80-year old patient presenting with syncope. Describe the ECG.
Describe and interpret this ECG
ECG ANSWER and INTERPRETATION
On first glance this ECG could easily be mistaken for an example of Mobitz II AV block — there are intermittent non-conducted P waves with a constant PR interval. However, regular pacing spikes can be seen following the P waves in leads V3-6.
This is an example of pacemaker malfunction, with intermittent failure to capture:
- Regular P waves are seen at ~65 bpm.
- Each P wave is following by a pacing spike (best seen in V3-6, subtle pacing spikes also present in I, aVR, V1). This indicates that atrial sensing is intact. NB. Pacing spikes will typically not be seen in all 12 leads.
- Some of the pacing spikes are followed by typical ventricular-paced complexes. The LBBB morphology indicates that the pacing lead is in the right ventricle — the heart depolarises from right to left in the same way as LBBB. Also note the negative concordance in V1-6 (all QRS complexes are negative). This is often quoted as a feature of ventricular tachycardia, but simply indicates that the rhythm is arising from the anterior surface of the right ventricle — the heart is depolarising away from the V1-6 electrodes.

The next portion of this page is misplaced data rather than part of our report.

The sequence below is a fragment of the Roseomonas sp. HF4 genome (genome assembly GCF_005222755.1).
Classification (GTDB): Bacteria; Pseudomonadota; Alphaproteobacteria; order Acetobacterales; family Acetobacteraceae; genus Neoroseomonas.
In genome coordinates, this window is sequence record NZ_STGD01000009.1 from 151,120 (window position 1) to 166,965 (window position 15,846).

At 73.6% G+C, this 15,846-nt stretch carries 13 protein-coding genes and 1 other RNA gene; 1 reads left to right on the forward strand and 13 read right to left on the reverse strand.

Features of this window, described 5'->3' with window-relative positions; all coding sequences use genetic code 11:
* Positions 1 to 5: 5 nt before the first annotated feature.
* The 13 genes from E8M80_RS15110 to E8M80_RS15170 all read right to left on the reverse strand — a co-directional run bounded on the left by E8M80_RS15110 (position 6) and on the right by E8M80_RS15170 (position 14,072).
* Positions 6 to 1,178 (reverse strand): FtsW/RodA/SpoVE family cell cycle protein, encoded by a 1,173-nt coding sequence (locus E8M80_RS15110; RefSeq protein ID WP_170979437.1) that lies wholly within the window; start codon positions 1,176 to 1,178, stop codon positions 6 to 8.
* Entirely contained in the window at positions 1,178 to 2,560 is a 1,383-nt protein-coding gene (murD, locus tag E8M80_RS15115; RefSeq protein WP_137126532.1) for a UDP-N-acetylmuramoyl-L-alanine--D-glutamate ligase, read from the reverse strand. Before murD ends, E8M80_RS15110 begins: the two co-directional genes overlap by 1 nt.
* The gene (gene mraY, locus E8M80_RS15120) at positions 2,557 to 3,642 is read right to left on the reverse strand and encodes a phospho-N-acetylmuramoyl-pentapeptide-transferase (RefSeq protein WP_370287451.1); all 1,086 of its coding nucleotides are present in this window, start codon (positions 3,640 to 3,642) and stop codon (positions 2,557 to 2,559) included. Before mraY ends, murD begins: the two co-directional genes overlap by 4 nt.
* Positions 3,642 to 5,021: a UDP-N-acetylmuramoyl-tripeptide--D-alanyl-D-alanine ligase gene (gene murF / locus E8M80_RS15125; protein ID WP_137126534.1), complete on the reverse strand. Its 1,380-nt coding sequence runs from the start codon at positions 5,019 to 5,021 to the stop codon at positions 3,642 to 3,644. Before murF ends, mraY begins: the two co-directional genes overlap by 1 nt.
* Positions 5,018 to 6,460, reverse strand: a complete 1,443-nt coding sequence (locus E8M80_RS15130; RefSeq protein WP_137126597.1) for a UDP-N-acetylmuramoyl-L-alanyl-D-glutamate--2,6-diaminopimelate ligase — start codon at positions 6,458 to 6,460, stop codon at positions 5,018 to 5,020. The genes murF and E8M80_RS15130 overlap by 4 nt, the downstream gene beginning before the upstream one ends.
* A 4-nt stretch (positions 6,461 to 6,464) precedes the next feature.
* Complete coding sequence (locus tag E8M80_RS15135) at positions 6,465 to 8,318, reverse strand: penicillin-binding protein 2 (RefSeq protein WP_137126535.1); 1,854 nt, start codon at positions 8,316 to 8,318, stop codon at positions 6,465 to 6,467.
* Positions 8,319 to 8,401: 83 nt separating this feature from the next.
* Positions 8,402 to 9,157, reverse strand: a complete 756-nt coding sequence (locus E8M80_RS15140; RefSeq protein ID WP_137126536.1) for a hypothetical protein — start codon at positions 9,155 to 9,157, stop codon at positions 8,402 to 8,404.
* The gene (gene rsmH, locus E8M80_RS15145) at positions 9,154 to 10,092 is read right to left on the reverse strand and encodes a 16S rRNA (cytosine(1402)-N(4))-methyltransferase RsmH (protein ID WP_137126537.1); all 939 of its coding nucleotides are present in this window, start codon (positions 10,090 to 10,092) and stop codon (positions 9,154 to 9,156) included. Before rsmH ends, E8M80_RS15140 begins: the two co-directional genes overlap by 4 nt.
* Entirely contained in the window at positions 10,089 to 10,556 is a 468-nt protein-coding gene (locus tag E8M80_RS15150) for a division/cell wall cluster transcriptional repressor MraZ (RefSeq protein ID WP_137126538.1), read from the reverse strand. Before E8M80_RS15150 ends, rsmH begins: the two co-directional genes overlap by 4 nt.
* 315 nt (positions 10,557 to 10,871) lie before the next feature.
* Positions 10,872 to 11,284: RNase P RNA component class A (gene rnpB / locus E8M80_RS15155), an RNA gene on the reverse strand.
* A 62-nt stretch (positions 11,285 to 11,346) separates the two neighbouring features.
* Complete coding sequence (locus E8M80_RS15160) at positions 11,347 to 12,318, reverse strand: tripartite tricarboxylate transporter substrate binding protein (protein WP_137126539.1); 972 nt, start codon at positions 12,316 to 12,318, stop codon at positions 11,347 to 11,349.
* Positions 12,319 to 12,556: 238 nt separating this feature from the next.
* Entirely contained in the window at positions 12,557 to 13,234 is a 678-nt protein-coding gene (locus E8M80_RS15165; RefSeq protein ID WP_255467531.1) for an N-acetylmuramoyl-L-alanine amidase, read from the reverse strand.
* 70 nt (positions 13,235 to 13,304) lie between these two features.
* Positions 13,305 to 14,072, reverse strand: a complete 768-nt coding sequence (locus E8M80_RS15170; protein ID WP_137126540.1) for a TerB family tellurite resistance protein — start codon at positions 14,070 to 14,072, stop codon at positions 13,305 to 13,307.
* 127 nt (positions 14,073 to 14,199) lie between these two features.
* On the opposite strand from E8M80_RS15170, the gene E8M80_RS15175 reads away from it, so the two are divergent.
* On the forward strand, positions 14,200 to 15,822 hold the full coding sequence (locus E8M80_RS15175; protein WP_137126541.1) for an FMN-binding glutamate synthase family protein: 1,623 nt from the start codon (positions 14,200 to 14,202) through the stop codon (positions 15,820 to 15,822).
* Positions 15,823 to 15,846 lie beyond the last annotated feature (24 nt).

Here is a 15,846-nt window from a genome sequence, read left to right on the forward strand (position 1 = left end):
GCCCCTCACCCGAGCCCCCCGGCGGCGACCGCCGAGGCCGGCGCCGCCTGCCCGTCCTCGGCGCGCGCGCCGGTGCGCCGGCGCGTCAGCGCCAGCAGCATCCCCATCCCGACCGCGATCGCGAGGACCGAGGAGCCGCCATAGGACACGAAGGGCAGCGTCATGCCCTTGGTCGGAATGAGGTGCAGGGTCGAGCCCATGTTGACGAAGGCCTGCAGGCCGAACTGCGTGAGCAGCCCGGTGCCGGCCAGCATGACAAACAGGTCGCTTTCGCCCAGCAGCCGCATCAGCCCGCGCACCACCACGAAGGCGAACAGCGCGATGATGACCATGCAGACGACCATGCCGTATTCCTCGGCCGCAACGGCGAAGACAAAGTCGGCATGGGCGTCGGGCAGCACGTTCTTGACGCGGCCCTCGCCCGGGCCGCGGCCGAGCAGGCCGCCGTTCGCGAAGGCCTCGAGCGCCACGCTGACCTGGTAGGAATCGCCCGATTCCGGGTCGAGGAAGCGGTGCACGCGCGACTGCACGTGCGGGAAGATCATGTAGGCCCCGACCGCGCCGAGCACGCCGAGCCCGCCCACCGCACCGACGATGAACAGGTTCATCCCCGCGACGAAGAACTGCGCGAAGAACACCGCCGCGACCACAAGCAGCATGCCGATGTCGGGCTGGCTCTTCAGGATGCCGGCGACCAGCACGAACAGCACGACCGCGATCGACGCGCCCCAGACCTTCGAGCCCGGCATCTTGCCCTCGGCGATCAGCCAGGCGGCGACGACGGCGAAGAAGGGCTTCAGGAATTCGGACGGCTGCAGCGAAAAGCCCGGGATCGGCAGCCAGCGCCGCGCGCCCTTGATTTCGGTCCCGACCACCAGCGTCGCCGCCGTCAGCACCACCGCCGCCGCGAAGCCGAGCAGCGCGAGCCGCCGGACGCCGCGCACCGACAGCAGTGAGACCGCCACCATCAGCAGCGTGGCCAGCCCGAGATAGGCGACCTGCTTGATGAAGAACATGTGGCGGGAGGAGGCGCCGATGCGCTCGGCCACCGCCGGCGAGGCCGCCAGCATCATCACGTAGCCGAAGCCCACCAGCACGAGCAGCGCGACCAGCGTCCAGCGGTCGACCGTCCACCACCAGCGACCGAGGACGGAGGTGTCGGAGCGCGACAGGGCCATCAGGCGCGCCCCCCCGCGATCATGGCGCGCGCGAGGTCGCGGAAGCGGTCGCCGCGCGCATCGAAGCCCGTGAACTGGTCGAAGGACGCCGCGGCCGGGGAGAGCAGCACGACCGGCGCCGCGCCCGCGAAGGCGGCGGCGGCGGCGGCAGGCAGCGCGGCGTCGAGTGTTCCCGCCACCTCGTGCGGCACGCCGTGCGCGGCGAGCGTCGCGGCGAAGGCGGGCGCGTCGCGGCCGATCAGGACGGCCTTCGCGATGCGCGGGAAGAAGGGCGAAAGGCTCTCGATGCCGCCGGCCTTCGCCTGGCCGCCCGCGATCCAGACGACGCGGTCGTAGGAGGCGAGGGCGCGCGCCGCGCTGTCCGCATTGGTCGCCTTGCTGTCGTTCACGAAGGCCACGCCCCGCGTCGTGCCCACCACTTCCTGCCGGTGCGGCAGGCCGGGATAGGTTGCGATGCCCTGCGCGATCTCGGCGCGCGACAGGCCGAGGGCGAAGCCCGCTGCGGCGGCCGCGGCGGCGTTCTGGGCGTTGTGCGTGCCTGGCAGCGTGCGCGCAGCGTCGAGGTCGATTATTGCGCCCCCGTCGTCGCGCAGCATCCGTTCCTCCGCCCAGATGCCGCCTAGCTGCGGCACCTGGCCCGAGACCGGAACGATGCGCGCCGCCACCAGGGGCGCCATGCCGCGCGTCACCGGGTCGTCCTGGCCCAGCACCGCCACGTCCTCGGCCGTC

- Several of the P waves / pacing spikes are not followed by QRS complexes, producing a ventricular rate of ~ 40 bpm.
- Quite worryingly, there does not seem to be any native ventricular activity kicking in when the heart rate drops. The second half of the rhythm strip shows two sequential non-conducted P waves with no evidence of any escape rhythm. This suggests the presence of underlying complete heart block with inadequate escape mechanisms and significant risk of ventricular standstill.
Failure to Capture
The problem here is failure of the pacemaker to “capture” (depolarise) the ventricular myocardium. Causes of this include: